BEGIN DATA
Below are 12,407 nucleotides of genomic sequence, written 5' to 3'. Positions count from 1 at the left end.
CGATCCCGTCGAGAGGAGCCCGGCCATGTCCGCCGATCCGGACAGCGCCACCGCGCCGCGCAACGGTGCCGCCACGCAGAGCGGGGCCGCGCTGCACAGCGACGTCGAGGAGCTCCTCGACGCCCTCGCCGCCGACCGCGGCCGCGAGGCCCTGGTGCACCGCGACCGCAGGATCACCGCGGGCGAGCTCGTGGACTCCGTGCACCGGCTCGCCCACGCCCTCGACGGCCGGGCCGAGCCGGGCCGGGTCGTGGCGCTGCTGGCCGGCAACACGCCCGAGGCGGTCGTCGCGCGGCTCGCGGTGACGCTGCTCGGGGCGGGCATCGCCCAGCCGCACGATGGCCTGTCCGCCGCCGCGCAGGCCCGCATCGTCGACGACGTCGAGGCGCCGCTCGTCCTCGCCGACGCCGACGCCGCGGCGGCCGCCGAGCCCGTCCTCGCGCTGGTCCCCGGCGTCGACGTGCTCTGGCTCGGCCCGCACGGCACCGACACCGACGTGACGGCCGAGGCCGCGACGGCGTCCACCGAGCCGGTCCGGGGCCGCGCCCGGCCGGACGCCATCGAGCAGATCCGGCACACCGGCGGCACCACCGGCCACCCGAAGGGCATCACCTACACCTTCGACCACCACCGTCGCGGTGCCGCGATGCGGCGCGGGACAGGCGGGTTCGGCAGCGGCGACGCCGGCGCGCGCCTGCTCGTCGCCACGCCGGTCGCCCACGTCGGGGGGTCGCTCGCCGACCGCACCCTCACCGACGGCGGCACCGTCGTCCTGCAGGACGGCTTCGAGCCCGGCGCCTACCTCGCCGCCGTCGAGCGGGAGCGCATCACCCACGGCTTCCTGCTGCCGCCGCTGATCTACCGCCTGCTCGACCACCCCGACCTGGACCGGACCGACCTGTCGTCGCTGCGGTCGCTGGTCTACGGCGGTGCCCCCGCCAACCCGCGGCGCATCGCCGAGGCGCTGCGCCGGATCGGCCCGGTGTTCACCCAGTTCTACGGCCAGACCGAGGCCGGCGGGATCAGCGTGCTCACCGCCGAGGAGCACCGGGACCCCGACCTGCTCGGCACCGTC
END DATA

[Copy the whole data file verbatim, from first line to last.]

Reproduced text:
Below are 12,407 nucleotides of genomic sequence, written 5' to 3'. Positions count from 1 at the left end.
CGATCCCGTCGAGAGGAGCCCGGCCATGTCCGCCGATCCGGACAGCGCCACCGCGCCGCGCAACGGTGCCGCCACGCAGAGCGGGGCCGCGCTGCACAGCGACGTCGAGGAGCTCCTCGACGCCCTCGCCGCCGACCGCGGCCGCGAGGCCCTGGTGCACCGCGACCGCAGGATCACCGCGGGCGAGCTCGTGGACTCCGTGCACCGGCTCGCCCACGCCCTCGACGGCCGGGCCGAGCCGGGCCGGGTCGTGGCGCTGCTGGCCGGCAACACGCCCGAGGCGGTCGTCGCGCGGCTCGCGGTGACGCTGCTCGGGGCGGGCATCGCCCAGCCGCACGATGGCCTGTCCGCCGCCGCGCAGGCCCGCATCGTCGACGACGTCGAGGCGCCGCTCGTCCTCGCCGACGCCGACGCCGCGGCGGCCGCCGAGCCCGTCCTCGCGCTGGTCCCCGGCGTCGACGTGCTCTGGCTCGGCCCGCACGGCACCGACACCGACGTGACGGCCGAGGCCGCGACGGCGTCCACCGAGCCGGTCCGGGGCCGCGCCCGGCCGGACGCCATCGAGCAGATCCGGCACACCGGCGGCACCACCGGCCACCCGAAGGGCATCACCTACACCTTCGACCACCACCGTCGCGGTGCCGCGATGCGGCGCGGGACAGGCGGGTTCGGCAGCGGCGACGCCGGCGCGCGCCTGCTCGTCGCCACGCCGGTCGCCCACGTCGGGGGGTCGCTCGCCGACCGCACCCTCACCGACGGCGGCACCGTCGTCCTGCAGGACGGCTTCGAGCCCGGCGCCTACCTCGCCGCCGTCGAGCGGGAGCGCATCACCCACGGCTTCCTGCTGCCGCCGCTGATCTACCGCCTGCTCGACCACCCCGACCTGGACCGGACCGACCTGTCGTCGCTGCGGTCGCTGGTCTACGGCGGTGCCCCCGCCAACCCGCGGCGCATCGCCGAGGCGCTGCGCCGGATCGGCCCGGTGTTCACCCAGTTCTACGGCCAGACCGAGGCCGGCGGGATCAGCGTGCTCACCGCCGAGGAGCACCGGGACCCCGACCTGCTCGGCACCGTC